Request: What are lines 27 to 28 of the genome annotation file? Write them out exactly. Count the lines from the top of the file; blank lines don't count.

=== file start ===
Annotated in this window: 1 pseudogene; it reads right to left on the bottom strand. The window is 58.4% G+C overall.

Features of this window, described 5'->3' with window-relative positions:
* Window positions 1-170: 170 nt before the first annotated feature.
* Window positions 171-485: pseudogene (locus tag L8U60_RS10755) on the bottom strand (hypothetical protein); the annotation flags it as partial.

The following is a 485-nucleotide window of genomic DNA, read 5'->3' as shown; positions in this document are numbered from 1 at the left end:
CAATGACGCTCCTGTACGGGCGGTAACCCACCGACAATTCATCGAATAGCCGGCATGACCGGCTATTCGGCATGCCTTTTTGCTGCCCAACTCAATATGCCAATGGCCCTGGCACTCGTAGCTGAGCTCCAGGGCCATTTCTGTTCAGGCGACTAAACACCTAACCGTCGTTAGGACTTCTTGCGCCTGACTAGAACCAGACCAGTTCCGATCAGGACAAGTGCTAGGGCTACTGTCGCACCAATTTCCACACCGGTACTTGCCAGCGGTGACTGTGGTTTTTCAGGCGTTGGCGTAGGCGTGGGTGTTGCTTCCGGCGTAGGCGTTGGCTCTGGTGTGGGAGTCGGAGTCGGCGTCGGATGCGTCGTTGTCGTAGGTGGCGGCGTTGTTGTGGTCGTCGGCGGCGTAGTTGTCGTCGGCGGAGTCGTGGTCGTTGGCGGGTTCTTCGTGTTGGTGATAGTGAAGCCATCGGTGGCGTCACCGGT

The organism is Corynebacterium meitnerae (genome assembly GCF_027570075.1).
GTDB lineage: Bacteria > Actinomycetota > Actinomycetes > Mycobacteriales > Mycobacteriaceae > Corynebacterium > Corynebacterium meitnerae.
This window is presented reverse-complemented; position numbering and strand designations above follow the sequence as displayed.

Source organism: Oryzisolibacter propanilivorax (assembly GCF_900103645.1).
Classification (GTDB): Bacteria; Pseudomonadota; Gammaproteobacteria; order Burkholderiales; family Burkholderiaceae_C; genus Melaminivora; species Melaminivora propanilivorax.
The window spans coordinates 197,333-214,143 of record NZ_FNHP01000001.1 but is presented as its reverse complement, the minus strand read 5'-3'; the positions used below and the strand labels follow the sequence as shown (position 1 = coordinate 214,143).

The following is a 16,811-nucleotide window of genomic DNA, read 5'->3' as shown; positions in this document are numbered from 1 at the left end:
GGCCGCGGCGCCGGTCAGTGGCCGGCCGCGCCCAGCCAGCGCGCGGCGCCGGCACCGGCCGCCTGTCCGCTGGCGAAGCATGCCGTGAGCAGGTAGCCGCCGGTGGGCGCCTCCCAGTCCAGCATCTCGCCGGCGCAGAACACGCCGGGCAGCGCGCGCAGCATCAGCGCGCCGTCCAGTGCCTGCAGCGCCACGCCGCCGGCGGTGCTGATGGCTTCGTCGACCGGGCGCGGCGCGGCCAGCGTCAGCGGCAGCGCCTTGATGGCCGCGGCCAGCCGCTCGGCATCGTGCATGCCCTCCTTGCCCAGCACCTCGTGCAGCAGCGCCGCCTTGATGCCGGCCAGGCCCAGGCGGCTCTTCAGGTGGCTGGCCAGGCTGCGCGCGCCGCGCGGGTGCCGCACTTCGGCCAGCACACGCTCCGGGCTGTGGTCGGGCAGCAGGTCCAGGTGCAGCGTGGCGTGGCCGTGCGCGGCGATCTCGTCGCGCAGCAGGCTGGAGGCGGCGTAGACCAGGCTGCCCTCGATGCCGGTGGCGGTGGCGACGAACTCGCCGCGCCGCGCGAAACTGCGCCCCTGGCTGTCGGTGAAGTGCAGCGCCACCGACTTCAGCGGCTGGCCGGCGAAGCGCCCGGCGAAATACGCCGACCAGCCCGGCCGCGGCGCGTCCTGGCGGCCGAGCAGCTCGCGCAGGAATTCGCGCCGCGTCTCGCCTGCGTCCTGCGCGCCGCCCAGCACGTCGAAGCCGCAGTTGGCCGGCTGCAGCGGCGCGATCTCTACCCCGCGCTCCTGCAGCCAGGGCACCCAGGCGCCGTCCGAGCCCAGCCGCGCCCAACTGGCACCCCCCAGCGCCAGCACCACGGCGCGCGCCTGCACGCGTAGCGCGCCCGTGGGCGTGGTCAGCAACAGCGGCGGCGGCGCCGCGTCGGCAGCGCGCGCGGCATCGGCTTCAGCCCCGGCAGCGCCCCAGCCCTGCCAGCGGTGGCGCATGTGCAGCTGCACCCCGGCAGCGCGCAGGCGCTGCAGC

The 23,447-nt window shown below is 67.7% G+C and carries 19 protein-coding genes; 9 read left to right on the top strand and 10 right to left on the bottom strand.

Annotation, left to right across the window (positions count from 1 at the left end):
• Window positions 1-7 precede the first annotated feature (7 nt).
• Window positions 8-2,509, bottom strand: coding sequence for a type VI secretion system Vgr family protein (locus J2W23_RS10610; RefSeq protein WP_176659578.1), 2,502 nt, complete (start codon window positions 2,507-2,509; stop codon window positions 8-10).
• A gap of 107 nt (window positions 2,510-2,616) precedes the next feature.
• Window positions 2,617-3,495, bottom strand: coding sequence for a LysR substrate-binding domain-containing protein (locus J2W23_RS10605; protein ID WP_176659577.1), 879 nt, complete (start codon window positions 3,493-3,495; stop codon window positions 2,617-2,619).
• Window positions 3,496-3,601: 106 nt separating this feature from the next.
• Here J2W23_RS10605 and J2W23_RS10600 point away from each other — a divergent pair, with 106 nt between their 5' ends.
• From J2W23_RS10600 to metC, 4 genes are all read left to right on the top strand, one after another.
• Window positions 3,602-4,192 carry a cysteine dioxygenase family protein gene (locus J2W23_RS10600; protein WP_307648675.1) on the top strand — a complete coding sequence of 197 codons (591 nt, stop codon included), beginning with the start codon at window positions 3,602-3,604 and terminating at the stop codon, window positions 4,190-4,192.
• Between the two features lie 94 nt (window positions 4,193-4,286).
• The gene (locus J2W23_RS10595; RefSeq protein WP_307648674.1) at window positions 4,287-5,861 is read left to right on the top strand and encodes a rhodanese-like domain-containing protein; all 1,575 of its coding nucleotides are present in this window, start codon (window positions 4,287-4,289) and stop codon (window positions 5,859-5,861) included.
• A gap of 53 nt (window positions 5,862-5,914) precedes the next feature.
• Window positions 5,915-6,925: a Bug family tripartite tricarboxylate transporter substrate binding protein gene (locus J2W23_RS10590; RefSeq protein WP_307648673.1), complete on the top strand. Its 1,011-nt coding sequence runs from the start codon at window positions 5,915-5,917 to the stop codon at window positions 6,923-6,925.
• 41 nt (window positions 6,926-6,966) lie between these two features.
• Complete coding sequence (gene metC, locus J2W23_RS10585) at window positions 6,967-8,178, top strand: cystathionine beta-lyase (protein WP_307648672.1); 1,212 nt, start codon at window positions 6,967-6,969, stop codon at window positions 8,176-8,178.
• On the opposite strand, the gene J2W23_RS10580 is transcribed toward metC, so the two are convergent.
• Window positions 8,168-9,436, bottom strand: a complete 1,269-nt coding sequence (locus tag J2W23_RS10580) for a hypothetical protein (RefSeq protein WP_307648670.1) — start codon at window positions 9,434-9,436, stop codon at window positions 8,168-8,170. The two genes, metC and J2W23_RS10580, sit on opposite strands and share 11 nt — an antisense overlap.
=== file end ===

• A gap of 53 nt (window positions 5,862-5,914) precedes the next feature.
• Window positions 5,915-6,925: a Bug family tripartite tricarboxylate transporter substrate binding protein gene (locus J2W23_RS10590; RefSeq protein WP_307648673.1), complete on the top strand. Its 1,011-nt coding sequence runs from the start codon at window positions 5,915-5,917 to the stop codon at window positions 6,923-6,925.